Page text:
How bad is Kristen Stewart’s poem?

I have no real qualifications to write this post. I don’t know what divides a good poem from a bad one. I do have an English degree, and we probably did discuss that kind of thing, but all that knowledge fell out of my head the day I graduated and then I had children and everything else fell out of my head too, so the only real excuse I have for this post is this: I have written terrible poetry. Mostly as a teenager, but some since. I didn’t know it was terrible at the time but I know it now.

And that’s ok. Writing poetry doesn’t have to be about writing good poetry. It’s a creative release, it’s good for your soul, and if you write a lot of it you probably get better at it, unless you just don’t have any feeling for words and will never develop any, in which case… you’re still allowed to write poetry if you want to.

The big question is, whether you’re going to show it to anyone else. Because that’s when your poem stops being the quivering, ecstatic expression of your inner being and becomes a series of terrible words on paper that your best friend is laughing at. So you’d better be prepared for that.

Kirsten Stewart recently read a poem she’d written out to Marie Claire. (If you haven’t read it, don’t read it yet.) Reactions have been – negative. And it is not a good poem. Bbut how bad is it exactly? So much of poetry is about context: I know I’ll react differently if I’m told a verse is by a famous – or at least published – poet, than if it’s just something I’ve found on the internet. So as a very unscientific test, let’s look at some first verses of poems. Some are by published, though not necessarily famous, poets. Some are from various goth poems a friend and I found online several years ago. A couple are from famous poets and one is Kirsten Stewart’s. I’ll put the attributions in a comment.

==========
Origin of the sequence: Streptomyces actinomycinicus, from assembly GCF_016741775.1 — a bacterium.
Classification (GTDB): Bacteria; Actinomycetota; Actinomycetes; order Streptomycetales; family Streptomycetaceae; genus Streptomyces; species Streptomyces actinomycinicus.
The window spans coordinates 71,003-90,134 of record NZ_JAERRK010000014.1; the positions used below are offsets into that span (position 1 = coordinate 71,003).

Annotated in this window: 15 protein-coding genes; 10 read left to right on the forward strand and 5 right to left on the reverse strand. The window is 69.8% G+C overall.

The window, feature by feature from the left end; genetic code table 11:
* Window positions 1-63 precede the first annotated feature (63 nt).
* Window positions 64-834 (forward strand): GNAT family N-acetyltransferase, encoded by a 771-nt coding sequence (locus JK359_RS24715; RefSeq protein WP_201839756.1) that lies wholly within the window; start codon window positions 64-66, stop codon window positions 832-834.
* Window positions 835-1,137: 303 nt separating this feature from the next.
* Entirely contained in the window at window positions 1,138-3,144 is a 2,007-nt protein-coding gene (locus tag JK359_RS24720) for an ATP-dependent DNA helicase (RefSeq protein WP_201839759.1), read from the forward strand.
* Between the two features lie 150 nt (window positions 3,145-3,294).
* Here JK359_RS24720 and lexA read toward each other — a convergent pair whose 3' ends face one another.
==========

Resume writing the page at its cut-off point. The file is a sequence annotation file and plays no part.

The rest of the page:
I’d love to know which is your favourite and least favourite excerpt.

All these years,
without knowing it,
I’ve been preparing for my rebirth
as a book.

Three green birds
sit in a green tree
in the month of January.

“Hope” is the thing with feathers—
That perches in the soul—
And sings the tune without the words—
And never stops—at all—

Beyond the beauty of the external
He is moving his mouth in a strange way
(Girl watches him from the side of her eyes,
She is the “paranoid android”

Stupidly afraid.)

Come upon later,
like a dream recalled at lunchtime.
Dark as deep water, bone cold.
Where is she now;
the woman who poured into a white cup?

I reared digital moonlight
You read its clock, scrawled neon across that black
Kismetly… ubiquitously crestfallen
Thrown down to strafe your foothills

See, see the short sky 
Marvel at its big virulent green depths. 
Tell me, do you 
Wonder why the slug ignores you?

Like a fish trap woven from grasses,
It allows passage of the element
In which it is suspended.

The Softest of beads dribble southward
offering a glisten to dirtied sidewalks
washing away sins of the oppressed cracks
in so many forms she rinses clean

Hold fast to dreams
For if dreams die
Life is a broken-winged bird
That cannot fly.

Instead of panting and gasping from second to second